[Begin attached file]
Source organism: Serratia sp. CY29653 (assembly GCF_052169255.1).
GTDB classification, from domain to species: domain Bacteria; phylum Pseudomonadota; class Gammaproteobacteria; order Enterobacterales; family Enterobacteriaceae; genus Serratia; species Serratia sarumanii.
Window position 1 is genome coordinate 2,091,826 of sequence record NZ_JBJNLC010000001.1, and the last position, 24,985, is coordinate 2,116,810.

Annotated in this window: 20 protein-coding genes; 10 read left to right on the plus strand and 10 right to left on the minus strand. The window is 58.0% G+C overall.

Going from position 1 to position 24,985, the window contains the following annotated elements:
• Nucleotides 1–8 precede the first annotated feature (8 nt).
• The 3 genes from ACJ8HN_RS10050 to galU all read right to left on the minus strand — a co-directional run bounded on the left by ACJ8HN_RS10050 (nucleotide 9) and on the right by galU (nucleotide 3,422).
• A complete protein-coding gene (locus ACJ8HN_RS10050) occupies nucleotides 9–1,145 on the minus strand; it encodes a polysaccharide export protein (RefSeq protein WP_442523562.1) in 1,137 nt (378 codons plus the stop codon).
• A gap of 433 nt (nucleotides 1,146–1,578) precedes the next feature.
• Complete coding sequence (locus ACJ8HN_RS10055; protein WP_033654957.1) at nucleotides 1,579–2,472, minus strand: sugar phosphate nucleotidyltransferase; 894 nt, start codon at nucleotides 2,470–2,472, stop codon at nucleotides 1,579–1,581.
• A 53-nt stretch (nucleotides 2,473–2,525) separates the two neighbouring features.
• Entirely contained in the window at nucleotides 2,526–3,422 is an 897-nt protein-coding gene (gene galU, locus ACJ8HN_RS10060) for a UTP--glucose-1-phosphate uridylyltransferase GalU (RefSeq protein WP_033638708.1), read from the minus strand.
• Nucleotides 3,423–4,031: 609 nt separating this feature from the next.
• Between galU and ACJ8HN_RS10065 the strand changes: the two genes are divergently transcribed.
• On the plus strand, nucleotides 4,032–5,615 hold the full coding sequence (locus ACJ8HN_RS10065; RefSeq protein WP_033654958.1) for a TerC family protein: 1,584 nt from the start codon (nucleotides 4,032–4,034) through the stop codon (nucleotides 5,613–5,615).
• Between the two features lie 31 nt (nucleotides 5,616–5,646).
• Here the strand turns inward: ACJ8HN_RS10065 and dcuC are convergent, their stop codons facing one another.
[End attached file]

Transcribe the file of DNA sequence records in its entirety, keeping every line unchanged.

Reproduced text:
Source organism: Serratia sp. CY29653 (assembly GCF_052169255.1).
GTDB classification, from domain to species: domain Bacteria; phylum Pseudomonadota; class Gammaproteobacteria; order Enterobacterales; family Enterobacteriaceae; genus Serratia; species Serratia sarumanii.
Window position 1 is genome coordinate 2,091,826 of sequence record NZ_JBJNLC010000001.1, and the last position, 24,985, is coordinate 2,116,810.

Annotated in this window: 20 protein-coding genes; 10 read left to right on the plus strand and 10 right to left on the minus strand. The window is 58.0% G+C overall.

Going from position 1 to position 24,985, the window contains the following annotated elements:
• Nucleotides 1–8 precede the first annotated feature (8 nt).
• The 3 genes from ACJ8HN_RS10050 to galU all read right to left on the minus strand — a co-directional run bounded on the left by ACJ8HN_RS10050 (nucleotide 9) and on the right by galU (nucleotide 3,422).
• A complete protein-coding gene (locus ACJ8HN_RS10050) occupies nucleotides 9–1,145 on the minus strand; it encodes a polysaccharide export protein (RefSeq protein WP_442523562.1) in 1,137 nt (378 codons plus the stop codon).
• A gap of 433 nt (nucleotides 1,146–1,578) precedes the next feature.
• Complete coding sequence (locus ACJ8HN_RS10055; protein WP_033654957.1) at nucleotides 1,579–2,472, minus strand: sugar phosphate nucleotidyltransferase; 894 nt, start codon at nucleotides 2,470–2,472, stop codon at nucleotides 1,579–1,581.
• A 53-nt stretch (nucleotides 2,473–2,525) separates the two neighbouring features.
• Entirely contained in the window at nucleotides 2,526–3,422 is an 897-nt protein-coding gene (gene galU, locus ACJ8HN_RS10060) for a UTP--glucose-1-phosphate uridylyltransferase GalU (RefSeq protein WP_033638708.1), read from the minus strand.
• Nucleotides 3,423–4,031: 609 nt separating this feature from the next.
• Between galU and ACJ8HN_RS10065 the strand changes: the two genes are divergently transcribed.
• On the plus strand, nucleotides 4,032–5,615 hold the full coding sequence (locus ACJ8HN_RS10065; RefSeq protein WP_033654958.1) for a TerC family protein: 1,584 nt from the start codon (nucleotides 4,032–4,034) through the stop codon (nucleotides 5,613–5,615).
• Between the two features lie 31 nt (nucleotides 5,616–5,646).
• Here the strand turns inward: ACJ8HN_RS10065 and dcuC are convergent, their stop codons facing one another.